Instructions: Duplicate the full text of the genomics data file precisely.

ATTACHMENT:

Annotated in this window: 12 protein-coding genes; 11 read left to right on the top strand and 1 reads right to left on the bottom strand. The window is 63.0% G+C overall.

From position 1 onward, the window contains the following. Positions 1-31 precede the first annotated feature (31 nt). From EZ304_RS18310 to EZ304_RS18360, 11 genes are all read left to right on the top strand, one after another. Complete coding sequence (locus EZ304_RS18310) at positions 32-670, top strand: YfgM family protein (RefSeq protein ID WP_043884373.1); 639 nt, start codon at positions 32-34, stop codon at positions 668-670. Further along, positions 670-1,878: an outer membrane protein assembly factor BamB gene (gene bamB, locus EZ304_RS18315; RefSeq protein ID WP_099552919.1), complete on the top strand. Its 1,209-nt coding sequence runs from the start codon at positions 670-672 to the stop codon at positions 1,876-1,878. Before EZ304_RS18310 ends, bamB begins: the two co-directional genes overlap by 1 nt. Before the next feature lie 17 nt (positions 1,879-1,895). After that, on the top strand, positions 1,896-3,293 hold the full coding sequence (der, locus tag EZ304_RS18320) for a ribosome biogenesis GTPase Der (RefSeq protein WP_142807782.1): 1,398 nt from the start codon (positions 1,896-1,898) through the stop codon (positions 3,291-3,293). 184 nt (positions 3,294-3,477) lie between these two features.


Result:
Annotated in this window: 12 protein-coding genes; 11 read left to right on the top strand and 1 reads right to left on the bottom strand. The window is 63.0% G+C overall.

From position 1 onward, the window contains the following. Positions 1-31 precede the first annotated feature (31 nt). From EZ304_RS18310 to EZ304_RS18360, 11 genes are all read left to right on the top strand, one after another. Complete coding sequence (locus EZ304_RS18310) at positions 32-670, top strand: YfgM family protein (RefSeq protein ID WP_043884373.1); 639 nt, start codon at positions 32-34, stop codon at positions 668-670. Further along, positions 670-1,878: an outer membrane protein assembly factor BamB gene (gene bamB, locus EZ304_RS18315; RefSeq protein ID WP_099552919.1), complete on the top strand. Its 1,209-nt coding sequence runs from the start codon at positions 670-672 to the stop codon at positions 1,876-1,878. Before EZ304_RS18310 ends, bamB begins: the two co-directional genes overlap by 1 nt. Before the next feature lie 17 nt (positions 1,879-1,895). After that, on the top strand, positions 1,896-3,293 hold the full coding sequence (der, locus tag EZ304_RS18320) for a ribosome biogenesis GTPase Der (RefSeq protein WP_142807782.1): 1,398 nt from the start codon (positions 1,896-1,898) through the stop codon (positions 3,291-3,293). 184 nt (positions 3,294-3,477) lie between these two features.